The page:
A few years ago, a Reddit user posted the following photo of a wood pile. In a Where’s Waldo-like challenge, readers were asked to spot a sleeping and spectacularly camouflaged cat.
If you’re having a tough time detecting the cat, you’re not alone. Before scrolling down, take a few more moments to try to spot the tired tabby.
Give up? Here’s the answer.
Once you spot the cat, you can’t unsee it. Suddenly, the hidden becomes prominent, drawing your eye even without conscious effort.
In my role as a facilitator of Throughline’s public speaking workshops, I’ve seen an issue arise hundreds of times that I can no longer unsee – and it’s not as simple as a reclining feline. It’s an issue that’s hidden to many of our clients until the moment it’s pointed out to them – and then they can’t unsee it, either.
In PowerPoint presentation after PowerPoint presentation, far too many of the faces look the same – slide after slide. What I’m seeing is unintentional exclusion via photo selection.
Too often, the photos presenters select to accompany their key points reveal a lack of diversity. Unconscious biases – about race, gender, age, and other demographic factors – are undoubtedly playing into this picture. For example, if we automatically associate a well-dressed silver-haired white man with the term “business executive,” our photo selection may follow suit.
Now, imagine you’re a member of a group that has a history of being excluded (or, perhaps, you are a member of such a group). The speaker has loaded their slides with images that look nothing like you and, worse, seems oblivious to the fact that other types of people exist at all. At best, the speaker missed an opportunity to connect with you. At worst, the speaker might have lost you – and anyone else in the audience who is sensitive to such issues – for good.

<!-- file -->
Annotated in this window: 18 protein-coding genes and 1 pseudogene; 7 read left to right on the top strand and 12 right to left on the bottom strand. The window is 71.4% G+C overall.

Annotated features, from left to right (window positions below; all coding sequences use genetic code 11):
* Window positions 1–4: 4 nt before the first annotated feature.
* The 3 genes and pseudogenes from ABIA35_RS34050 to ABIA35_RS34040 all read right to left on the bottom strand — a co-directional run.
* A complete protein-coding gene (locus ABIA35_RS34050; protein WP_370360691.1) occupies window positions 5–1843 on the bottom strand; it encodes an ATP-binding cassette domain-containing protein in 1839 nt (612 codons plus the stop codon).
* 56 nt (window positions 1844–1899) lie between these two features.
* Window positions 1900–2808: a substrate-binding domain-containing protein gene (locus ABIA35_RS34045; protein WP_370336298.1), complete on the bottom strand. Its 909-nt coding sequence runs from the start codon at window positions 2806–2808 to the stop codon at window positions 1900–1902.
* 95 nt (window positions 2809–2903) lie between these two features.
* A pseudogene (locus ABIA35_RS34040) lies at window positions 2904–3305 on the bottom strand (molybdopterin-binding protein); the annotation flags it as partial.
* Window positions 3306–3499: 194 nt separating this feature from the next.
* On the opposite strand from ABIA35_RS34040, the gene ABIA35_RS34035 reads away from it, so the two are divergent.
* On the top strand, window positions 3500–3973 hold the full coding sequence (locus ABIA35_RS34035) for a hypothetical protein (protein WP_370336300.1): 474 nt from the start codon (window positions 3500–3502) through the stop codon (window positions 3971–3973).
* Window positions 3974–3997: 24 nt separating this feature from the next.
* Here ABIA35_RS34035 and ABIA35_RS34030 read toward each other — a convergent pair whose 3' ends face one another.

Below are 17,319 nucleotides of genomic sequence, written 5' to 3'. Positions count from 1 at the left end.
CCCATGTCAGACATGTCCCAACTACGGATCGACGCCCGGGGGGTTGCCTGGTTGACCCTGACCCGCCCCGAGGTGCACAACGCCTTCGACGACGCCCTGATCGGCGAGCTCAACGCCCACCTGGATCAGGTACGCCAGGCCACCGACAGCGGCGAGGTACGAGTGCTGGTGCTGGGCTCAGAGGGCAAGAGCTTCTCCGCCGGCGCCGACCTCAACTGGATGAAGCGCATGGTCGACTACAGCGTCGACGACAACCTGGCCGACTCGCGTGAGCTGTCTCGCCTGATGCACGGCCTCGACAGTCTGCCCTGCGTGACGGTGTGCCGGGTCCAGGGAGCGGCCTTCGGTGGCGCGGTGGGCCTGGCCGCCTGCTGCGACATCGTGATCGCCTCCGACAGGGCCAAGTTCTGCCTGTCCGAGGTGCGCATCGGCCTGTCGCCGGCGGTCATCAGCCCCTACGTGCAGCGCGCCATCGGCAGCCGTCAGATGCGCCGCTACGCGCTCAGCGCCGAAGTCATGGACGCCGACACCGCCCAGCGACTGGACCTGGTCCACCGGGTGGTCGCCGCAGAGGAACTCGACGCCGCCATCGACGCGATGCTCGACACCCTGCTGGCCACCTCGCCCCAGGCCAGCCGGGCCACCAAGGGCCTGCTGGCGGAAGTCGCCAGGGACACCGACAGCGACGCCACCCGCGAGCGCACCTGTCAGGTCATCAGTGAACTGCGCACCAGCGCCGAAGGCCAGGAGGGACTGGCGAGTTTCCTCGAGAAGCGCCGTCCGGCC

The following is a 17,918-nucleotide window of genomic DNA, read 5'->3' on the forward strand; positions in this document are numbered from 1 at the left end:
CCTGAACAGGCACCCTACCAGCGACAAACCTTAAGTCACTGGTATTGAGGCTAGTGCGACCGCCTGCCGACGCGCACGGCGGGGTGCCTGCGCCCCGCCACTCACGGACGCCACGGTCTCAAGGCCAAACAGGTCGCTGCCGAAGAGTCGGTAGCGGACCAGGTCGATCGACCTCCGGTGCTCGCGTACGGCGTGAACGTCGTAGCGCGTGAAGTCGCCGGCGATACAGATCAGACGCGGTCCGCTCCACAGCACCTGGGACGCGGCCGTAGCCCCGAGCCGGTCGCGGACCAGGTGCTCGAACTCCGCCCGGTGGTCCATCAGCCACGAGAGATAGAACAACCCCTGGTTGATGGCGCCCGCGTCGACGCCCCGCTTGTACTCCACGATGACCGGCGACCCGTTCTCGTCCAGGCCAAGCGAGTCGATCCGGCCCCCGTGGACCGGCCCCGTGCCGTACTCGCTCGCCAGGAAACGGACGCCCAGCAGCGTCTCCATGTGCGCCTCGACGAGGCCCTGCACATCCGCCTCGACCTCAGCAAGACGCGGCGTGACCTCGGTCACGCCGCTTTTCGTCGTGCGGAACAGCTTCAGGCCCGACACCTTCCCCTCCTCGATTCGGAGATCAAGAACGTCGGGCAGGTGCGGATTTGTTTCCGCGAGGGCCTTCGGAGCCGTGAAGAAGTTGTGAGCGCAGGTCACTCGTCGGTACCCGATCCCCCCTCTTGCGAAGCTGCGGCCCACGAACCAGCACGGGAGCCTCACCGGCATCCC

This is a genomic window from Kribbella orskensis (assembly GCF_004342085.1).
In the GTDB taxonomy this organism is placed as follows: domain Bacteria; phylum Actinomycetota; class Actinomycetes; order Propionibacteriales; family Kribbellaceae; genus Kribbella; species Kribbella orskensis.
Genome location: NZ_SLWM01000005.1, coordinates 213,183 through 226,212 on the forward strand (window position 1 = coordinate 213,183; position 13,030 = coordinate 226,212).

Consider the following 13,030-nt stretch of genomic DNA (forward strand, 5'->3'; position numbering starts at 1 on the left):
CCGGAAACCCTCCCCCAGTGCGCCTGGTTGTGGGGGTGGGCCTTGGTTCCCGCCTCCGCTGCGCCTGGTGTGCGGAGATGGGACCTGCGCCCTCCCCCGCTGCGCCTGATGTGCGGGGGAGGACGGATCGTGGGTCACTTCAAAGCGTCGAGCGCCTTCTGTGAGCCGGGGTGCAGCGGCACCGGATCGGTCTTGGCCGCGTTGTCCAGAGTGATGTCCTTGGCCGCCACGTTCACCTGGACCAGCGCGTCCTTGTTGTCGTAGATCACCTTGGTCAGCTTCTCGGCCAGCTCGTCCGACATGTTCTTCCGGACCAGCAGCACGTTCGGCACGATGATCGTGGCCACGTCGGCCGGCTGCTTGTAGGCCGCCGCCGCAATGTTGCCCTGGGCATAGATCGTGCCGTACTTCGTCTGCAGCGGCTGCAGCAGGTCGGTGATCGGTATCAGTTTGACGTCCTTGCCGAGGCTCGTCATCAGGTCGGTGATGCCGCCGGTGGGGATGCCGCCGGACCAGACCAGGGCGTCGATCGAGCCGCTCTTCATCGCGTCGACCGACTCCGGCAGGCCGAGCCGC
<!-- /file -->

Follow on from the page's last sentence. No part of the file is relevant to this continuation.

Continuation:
I don’t profess to have the perfect answer to this problem, but I can share how I’ve addressed it.
I try to be mindful. It’s not practical or necessary to try to insert every ethnic/racial/demographic group into your slides; doing so could even backfire if it’s perceived as inauthentic. But it is important to send a signal to your audience that you recognize that not everyone looks the same, and that you have selected your images accordingly. Similarly, avoid typecasting – societal and professional roles should not be portrayed with one particular look. The boss shouldn’t always be a man, for example, and the employee shouldn’t always be a woman.
This lack of diversity may, in part, be an issue of source material. I’ve found stock photo houses to be unpredictable. Some searches yield a broad cross-sample of people; others look rather homogeneous. If you’re struggling to find the right photos, this Huffington Post article offers several good websites that feature diverse stock imagery.
The effort is worth it. Once you see what was previously unseen – whether a cat on a wood pile or the numbing sameness of people on slides – it’s difficult to unsee it.
Assume your audiences see it, too.
Cat wood pile photo credit: Reddit user waterhauler
Click to go to the full article: